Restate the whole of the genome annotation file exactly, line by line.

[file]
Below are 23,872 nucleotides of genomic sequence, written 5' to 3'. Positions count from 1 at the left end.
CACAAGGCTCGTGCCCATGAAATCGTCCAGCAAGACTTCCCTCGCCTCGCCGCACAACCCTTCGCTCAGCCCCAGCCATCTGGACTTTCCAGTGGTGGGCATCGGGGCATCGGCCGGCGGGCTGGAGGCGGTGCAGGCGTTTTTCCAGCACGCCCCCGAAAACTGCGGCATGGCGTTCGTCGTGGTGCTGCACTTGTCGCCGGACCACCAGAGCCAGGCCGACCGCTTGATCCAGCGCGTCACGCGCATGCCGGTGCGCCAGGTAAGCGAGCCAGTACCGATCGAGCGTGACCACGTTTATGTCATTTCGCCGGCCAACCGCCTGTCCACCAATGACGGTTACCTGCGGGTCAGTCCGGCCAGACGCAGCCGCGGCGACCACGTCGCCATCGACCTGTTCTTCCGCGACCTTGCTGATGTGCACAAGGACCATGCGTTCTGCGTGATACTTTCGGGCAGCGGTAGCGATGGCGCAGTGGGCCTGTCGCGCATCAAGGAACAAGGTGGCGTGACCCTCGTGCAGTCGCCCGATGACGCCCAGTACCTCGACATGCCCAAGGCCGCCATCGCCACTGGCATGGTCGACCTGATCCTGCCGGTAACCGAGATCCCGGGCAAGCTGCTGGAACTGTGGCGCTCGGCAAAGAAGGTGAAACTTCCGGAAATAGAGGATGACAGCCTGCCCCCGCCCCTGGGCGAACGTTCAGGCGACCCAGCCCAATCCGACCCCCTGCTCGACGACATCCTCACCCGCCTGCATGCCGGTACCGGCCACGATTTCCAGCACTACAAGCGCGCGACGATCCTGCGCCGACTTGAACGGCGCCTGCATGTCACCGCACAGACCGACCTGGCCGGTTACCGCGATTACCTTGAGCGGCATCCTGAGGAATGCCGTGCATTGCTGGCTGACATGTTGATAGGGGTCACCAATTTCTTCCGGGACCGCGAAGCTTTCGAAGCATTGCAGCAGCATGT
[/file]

Below are 23,872 nucleotides of genomic sequence, written 5' to 3'. Positions count from 1 at the left end.
CACAAGGCTCGTGCCCATGAAATCGTCCAGCAAGACTTCCCTCGCCTCGCCGCACAACCCTTCGCTCAGCCCCAGCCATCTGGACTTTCCAGTGGTGGGCATCGGGGCATCGGCCGGCGGGCTGGAGGCGGTGCAGGCGTTTTTCCAGCACGCCCCCGAAAACTGCGGCATGGCGTTCGTCGTGGTGCTGCACTTGTCGCCGGACCACCAGAGCCAGGCCGACCGCTTGATCCAGCGCGTCACGCGCATGCCGGTGCGCCAGGTAAGCGAGCCAGTACCGATCGAGCGTGACCACGTTTATGTCATTTCGCCGGCCAACCGCCTGTCCACCAATGACGGTTACCTGCGGGTCAGTCCGGCCAGACGCAGCCGCGGCGACCACGTCGCCATCGACCTGTTCTTCCGCGACCTTGCTGATGTGCACAAGGACCATGCGTTCTGCGTGATACTTTCGGGCAGCGGTAGCGATGGCGCAGTGGGCCTGTCGCGCATCAAGGAACAAGGTGGCGTGACCCTCGTGCAGTCGCCCGATGACGCCCAGTACCTCGACATGCCCAAGGCCGCCATCGCCACTGGCATGGTCGACCTGATCCTGCCGGTAACCGAGATCCCGGGCAAGCTGCTGGAACTGTGGCGCTCGGCAAAGAAGGTGAAACTTCCGGAAATAGAGGATGACAGCCTGCCCCCGCCCCTGGGCGAACGTTCAGGCGACCCAGCCCAATCCGACCCCCTGCTCGACGACATCCTCACCCGCCTGCATGCCGGTACCGGCCACGATTTCCAGCACTACAAGCGCGCGACGATCCTGCGCCGACTTGAACGGCGCCTGCATGTCACCGCACAGACCGACCTGGCCGGTTACCGCGATTACCTTGAGCGGCATCCTGAGGAATGCCGTGCATTGCTGGCTGACATGTTGATAGGGGTCACCAATTTCTTCCGGGACCGCGAAGCTTTCGAAGCATTGCAGCAGCATGT